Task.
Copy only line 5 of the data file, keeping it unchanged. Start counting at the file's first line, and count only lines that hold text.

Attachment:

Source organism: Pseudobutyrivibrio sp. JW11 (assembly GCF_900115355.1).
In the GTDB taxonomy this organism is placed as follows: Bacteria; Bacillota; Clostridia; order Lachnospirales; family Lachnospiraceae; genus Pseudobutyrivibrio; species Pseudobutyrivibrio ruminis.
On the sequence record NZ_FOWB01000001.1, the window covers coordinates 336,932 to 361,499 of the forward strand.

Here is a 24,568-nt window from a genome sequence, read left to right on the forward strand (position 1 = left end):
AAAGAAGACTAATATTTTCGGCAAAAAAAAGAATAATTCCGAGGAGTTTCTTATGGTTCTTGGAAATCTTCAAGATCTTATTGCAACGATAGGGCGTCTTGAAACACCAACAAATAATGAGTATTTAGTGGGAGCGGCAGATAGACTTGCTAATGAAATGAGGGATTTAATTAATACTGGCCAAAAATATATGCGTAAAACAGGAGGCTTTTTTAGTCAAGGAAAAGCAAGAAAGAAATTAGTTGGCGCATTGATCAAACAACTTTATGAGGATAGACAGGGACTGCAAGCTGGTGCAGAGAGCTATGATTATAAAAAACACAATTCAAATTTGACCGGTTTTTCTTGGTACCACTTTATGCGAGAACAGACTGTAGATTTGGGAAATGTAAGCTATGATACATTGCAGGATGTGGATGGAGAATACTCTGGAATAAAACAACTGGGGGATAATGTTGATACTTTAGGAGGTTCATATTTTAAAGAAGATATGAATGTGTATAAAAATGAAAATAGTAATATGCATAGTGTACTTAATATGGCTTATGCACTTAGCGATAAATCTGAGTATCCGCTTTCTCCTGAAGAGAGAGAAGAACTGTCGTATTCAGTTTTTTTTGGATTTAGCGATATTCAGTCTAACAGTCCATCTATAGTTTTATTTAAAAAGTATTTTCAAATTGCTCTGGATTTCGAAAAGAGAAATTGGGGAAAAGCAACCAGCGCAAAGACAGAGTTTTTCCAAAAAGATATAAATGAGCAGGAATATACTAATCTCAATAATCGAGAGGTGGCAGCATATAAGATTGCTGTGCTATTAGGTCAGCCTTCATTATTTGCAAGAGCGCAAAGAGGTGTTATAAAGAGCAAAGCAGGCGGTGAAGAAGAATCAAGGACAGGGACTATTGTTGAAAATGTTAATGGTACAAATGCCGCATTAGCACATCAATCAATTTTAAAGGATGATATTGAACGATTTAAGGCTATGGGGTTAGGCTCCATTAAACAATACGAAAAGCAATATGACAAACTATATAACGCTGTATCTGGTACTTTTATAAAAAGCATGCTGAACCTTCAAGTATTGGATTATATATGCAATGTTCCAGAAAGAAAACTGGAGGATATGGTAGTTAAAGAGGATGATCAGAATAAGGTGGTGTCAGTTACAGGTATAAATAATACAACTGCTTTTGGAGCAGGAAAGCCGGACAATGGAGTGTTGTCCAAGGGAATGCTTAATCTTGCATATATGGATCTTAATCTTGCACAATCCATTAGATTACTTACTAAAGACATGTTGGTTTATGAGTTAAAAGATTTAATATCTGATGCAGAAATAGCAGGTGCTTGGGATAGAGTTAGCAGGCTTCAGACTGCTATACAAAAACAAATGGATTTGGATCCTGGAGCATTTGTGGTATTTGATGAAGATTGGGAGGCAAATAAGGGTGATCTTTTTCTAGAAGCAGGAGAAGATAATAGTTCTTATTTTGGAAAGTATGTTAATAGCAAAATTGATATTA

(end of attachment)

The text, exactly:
AAAGAAGACTAATATTTTCGGCAAAAAAAAGAATAATTCCGAGGAGTTTCTTATGGTTCTTGGAAATCTTCAAGATCTTATTGCAACGATAGGGCGTCTTGAAACACCAACAAATAATGAGTATTTAGTGGGAGCGGCAGATAGACTTGCTAATGAAATGAGGGATTTAATTAATACTGGCCAAAAATATATGCGTAAAACAGGAGGCTTTTTTAGTCAAGGAAAAGCAAGAAAGAAATTAGTTGGCGCATTGATCAAACAACTTTATGAGGATAGACAGGGACTGCAAGCTGGTGCAGAGAGCTATGATTATAAAAAACACAATTCAAATTTGACCGGTTTTTCTTGGTACCACTTTATGCGAGAACAGACTGTAGATTTGGGAAATGTAAGCTATGATACATTGCAGGATGTGGATGGAGAATACTCTGGAATAAAACAACTGGGGGATAATGTTGATACTTTAGGAGGTTCATATTTTAAAGAAGATATGAATGTGTATAAAAATGAAAATAGTAATATGCATAGTGTACTTAATATGGCTTATGCACTTAGCGATAAATCTGAGTATCCGCTTTCTCCTGAAGAGAGAGAAGAACTGTCGTATTCAGTTTTTTTTGGATTTAGCGATATTCAGTCTAACAGTCCATCTATAGTTTTATTTAAAAAGTATTTTCAAATTGCTCTGGATTTCGAAAAGAGAAATTGGGGAAAAGCAACCAGCGCAAAGACAGAGTTTTTCCAAAAAGATATAAATGAGCAGGAATATACTAATCTCAATAATCGAGAGGTGGCAGCATATAAGATTGCTGTGCTATTAGGTCAGCCTTCATTATTTGCAAGAGCGCAAAGAGGTGTTATAAAGAGCAAAGCAGGCGGTGAAGAAGAATCAAGGACAGGGACTATTGTTGAAAATGTTAATGGTACAAATGCCGCATTAGCACATCAATCAATTTTAAAGGATGATATTGAACGATTTAAGGCTATGGGGTTAGGCTCCATTAAACAATACGAAAAGCAATATGACAAACTATATAACGCTGTATCTGGTACTTTTATAAAAAGCATGCTGAACCTTCAAGTATTGGATTATATATGCAATGTTCCAGAAAGAAAACTGGAGGATATGGTAGTTAAAGAGGATGATCAGAATAAGGTGGTGTCAGTTACAGGTATAAATAATACAACTGCTTTTGGAGCAGGAAAGCCGGACAATGGAGTGTTGTCCAAGGGAATGCTTAATCTTGCATATATGGATCTTAATCTTGCACAATCCATTAGATTACTTACTAAAGACATGTTGGTTTATGAGTTAAAAGATTTAATATCTGATGCAGAAATAGCAGGTGCTTGGGATAGAGTTAGCAGGCTTCAGACTGCTATACAAAAACAAATGGATTTGGATCCTGGAGCATTTGTGGTATTTGATGAAGATTGGGAGGCAAATAAGGGTGATCTTTTTCTAGAAGCAGGAGAAGATAATAGTTCTTATTTTGGAAAGTATGTTAATAGCAAAATTGATATTA